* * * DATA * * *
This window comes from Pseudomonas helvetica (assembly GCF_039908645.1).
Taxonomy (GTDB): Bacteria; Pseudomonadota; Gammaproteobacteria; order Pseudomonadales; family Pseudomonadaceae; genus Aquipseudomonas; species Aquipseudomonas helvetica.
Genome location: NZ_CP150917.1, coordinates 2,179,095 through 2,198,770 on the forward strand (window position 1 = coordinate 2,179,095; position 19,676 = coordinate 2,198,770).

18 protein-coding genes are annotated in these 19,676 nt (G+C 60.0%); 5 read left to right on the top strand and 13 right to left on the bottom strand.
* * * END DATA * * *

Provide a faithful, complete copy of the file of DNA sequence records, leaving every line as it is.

This window comes from Pseudomonas helvetica (assembly GCF_039908645.1).
Taxonomy (GTDB): Bacteria; Pseudomonadota; Gammaproteobacteria; order Pseudomonadales; family Pseudomonadaceae; genus Aquipseudomonas; species Aquipseudomonas helvetica.
Genome location: NZ_CP150917.1, coordinates 2,179,095 through 2,198,770 on the forward strand (window position 1 = coordinate 2,179,095; position 19,676 = coordinate 2,198,770).

18 protein-coding genes are annotated in these 19,676 nt (G+C 60.0%); 5 read left to right on the top strand and 13 right to left on the bottom strand.